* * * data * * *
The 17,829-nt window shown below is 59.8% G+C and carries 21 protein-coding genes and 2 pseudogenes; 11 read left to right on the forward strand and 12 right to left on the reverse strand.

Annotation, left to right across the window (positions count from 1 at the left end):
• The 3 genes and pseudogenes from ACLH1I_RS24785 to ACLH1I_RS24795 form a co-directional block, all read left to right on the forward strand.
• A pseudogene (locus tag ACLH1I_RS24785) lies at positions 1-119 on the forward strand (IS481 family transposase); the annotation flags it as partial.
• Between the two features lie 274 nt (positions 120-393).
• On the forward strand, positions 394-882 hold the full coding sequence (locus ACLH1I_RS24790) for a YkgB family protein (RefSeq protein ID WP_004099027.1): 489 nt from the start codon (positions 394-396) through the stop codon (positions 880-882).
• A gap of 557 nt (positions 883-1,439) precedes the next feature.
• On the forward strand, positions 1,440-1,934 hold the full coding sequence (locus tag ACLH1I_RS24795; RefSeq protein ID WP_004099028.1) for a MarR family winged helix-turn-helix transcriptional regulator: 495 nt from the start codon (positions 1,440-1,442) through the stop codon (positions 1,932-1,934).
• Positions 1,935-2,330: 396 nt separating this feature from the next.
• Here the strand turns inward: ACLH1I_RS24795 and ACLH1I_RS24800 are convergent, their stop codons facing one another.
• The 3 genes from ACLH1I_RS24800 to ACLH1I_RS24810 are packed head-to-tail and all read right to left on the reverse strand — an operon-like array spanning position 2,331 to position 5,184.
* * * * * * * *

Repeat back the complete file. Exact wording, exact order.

The 17,829-nt window shown below is 59.8% G+C and carries 21 protein-coding genes and 2 pseudogenes; 11 read left to right on the forward strand and 12 right to left on the reverse strand.

Annotation, left to right across the window (positions count from 1 at the left end):
• The 3 genes and pseudogenes from ACLH1I_RS24785 to ACLH1I_RS24795 form a co-directional block, all read left to right on the forward strand.
• A pseudogene (locus tag ACLH1I_RS24785) lies at positions 1-119 on the forward strand (IS481 family transposase); the annotation flags it as partial.
• Between the two features lie 274 nt (positions 120-393).
• On the forward strand, positions 394-882 hold the full coding sequence (locus ACLH1I_RS24790) for a YkgB family protein (RefSeq protein ID WP_004099027.1): 489 nt from the start codon (positions 394-396) through the stop codon (positions 880-882).
• A gap of 557 nt (positions 883-1,439) precedes the next feature.
• On the forward strand, positions 1,440-1,934 hold the full coding sequence (locus tag ACLH1I_RS24795; RefSeq protein ID WP_004099028.1) for a MarR family winged helix-turn-helix transcriptional regulator: 495 nt from the start codon (positions 1,440-1,442) through the stop codon (positions 1,932-1,934).
• Positions 1,935-2,330: 396 nt separating this feature from the next.
• Here the strand turns inward: ACLH1I_RS24795 and ACLH1I_RS24800 are convergent, their stop codons facing one another.
• The 3 genes from ACLH1I_RS24800 to ACLH1I_RS24810 are packed head-to-tail and all read right to left on the reverse strand — an operon-like array spanning position 2,331 to position 5,184.